Arlington County is mulling a proposal to narrow Wilson Boulevard west of George Mason Drive from four lanes to two through lanes and a center turn lane.
The proposal was conceived and endorsed by the Bluemont Civic Association (BCA) last fall, as part a recommendation to widen the sidewalks along Wilson Boulevard in the neighborhood.
The association’s “Task Force on Arterial Road Sidewalks and Pedestrian Safety” came up with the plan after considering various ways to widen the narrow sidewalks to Americans With Disabilities Act standards.
Two possible options — undergrounding utilities (thus removing utility poles that partially block the sidewalk) and acquiring additional right-of-way from private property owners along Wilson Boulevard — were rejected as too expensive and otherwise infeasible.
The solution endorsed by the task force and the BCA membership instead calls for a two-phase project that, in the first phase, would halve the number of through-lanes west of George Mason Drive while adding a center turn lane and two bike lanes.
The second phase of the proposed project would widen the sidewalks to ADA standards, while relocating the utility poles.
“Two through lanes with a center turn lane typically provides a better line of sight and safer transitions for cars entering the traffic lanes,” the presentation said. “Speeding may be reduced while maintaining the same overall travel time. Reduced crash risks for all users are expected.”
The presentation compared the Bluemont stretch of Wilson Boulevard to nearby Washington Boulevard, which has only two lanes and higher peak traffic volumes.
“Traffic volumes on Wilson Boulevard west of George Mason Drive have been steady for more than 30 years, despite significant increase in population and economic activity,” it said. “[There are] no expected changes to flow of vehicular traffic” should the proposal come to fruition.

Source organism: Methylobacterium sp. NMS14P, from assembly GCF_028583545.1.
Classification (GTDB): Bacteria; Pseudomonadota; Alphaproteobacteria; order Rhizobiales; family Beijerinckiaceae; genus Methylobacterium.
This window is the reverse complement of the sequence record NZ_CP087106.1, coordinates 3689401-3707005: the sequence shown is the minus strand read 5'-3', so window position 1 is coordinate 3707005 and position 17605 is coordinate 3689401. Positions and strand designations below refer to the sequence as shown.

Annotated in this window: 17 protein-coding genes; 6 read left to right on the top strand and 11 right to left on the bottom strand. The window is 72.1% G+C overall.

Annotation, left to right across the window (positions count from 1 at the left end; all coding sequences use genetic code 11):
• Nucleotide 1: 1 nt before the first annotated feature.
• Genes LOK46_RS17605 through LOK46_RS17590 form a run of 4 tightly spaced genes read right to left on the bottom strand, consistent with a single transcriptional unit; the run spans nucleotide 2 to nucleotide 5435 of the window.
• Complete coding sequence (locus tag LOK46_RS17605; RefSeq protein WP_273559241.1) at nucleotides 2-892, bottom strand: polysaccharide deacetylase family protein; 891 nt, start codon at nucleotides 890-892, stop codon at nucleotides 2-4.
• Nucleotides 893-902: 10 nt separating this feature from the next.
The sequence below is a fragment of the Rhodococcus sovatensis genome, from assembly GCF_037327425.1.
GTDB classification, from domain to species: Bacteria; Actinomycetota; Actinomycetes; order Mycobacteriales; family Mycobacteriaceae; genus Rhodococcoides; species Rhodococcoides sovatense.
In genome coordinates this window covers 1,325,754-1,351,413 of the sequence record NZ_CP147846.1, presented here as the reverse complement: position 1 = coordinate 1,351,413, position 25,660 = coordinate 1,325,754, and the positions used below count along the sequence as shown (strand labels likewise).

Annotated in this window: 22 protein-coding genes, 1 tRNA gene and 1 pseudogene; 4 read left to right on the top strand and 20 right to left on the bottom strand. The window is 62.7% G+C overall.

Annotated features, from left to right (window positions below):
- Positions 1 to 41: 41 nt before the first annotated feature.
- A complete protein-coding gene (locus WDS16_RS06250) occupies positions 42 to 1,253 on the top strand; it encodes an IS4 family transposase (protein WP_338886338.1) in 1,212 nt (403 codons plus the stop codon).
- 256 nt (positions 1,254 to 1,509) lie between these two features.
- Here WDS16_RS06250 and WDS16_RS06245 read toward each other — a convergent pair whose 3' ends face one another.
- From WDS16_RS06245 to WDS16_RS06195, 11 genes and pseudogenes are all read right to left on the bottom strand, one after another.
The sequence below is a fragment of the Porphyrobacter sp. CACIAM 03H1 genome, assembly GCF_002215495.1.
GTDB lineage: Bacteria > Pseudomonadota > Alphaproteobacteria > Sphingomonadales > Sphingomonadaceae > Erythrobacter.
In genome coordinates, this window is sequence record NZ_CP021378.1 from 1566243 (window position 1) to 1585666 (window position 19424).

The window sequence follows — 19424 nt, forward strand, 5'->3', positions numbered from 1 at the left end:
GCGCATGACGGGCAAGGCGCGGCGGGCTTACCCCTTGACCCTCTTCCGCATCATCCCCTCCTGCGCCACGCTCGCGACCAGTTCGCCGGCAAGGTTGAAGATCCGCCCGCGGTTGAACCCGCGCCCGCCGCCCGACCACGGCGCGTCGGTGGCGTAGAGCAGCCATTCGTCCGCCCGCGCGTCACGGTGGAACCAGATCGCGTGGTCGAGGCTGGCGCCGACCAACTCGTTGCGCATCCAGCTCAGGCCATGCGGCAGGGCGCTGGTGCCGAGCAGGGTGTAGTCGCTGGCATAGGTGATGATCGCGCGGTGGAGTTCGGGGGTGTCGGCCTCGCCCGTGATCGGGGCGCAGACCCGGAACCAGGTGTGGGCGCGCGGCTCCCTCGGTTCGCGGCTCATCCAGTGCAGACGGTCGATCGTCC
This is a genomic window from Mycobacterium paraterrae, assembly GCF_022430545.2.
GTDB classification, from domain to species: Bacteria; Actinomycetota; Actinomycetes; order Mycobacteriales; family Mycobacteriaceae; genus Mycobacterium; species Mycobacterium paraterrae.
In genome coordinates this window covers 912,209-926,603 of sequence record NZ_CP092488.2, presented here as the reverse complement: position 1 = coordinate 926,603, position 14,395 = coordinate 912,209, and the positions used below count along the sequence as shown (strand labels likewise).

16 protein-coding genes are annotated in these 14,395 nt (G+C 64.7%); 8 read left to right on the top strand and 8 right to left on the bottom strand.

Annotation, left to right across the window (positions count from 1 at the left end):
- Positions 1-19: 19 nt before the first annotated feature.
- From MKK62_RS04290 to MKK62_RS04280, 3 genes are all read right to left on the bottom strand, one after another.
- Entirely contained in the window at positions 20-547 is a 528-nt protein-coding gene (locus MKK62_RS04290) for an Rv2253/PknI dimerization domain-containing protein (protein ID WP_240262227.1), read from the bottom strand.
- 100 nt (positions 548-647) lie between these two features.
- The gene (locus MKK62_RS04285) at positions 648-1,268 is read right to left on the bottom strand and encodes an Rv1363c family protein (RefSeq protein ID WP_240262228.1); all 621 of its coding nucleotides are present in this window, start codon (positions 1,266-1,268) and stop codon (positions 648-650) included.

“Wilson is particularly inaccessible to many people with disabilities and presents hazardous conditions for children and older people,” the task force said. “Lack of adequate pedestrian and bicycling infrastructure limits safe transportation options, adding more cars on the road. We do not want to leave this problem to our children.”
Arlington County Dept. of Environmental Services spokeswoman Shannon Whalen McDaniel says the county is “actively engaged with the Bluemont Civic Association on their proposal.”
“This effort is now in the conceptual phase,” she told ARLnow.com. “Transportation staff will conduct data collection and analysis over the summer months to assess the proposed changes and make a determination.”
“The only paving on Wilson Boulevard scheduled for 2013 is a short piece east of George Mason Drive and west of Glebe Road,” she added. “Existing striping pattern will be replaced there. Paving locations are based on pavement condition scores and paving budget. It has not been determined at this time when Wilson west of George Mason will be on the paving list.”
While the first phase of the proposal — the lane restriping — could be accomplished as part of a relatively simple repaving project, the sidewalk widening would be more involved and would likely have to be included in a Capital Improvement Plan. The timeline for that “is uncertain at this early stage,” Whalen McDaniel said.
The BCA proposal is not without some measure of controversy. Some businesses between George Mason Drive and N. Greenbrier Street are “extremely concerned” that reducing the number of lanes would “gum up traffic to the point where they would lose business,” one task force member told us.
BCA is also seeking data from the county on whether their proposal would impact emergency response times. (Arlington Fire Station No. 2 is located on Wilson Boulevard just east of George Mason Drive.)
Last night, the Boulevard Manor Civic Association, located to the west of Bluemont, considered a resolution supporting the BCA proposal. The motion was “heavily debated” and ultimately withdrawn. The resolution will be rewritten by its sponsor to possibly incorporate additional pedestrian safety options, we’re told.
Images via Bluemont Civic Association, Google Maps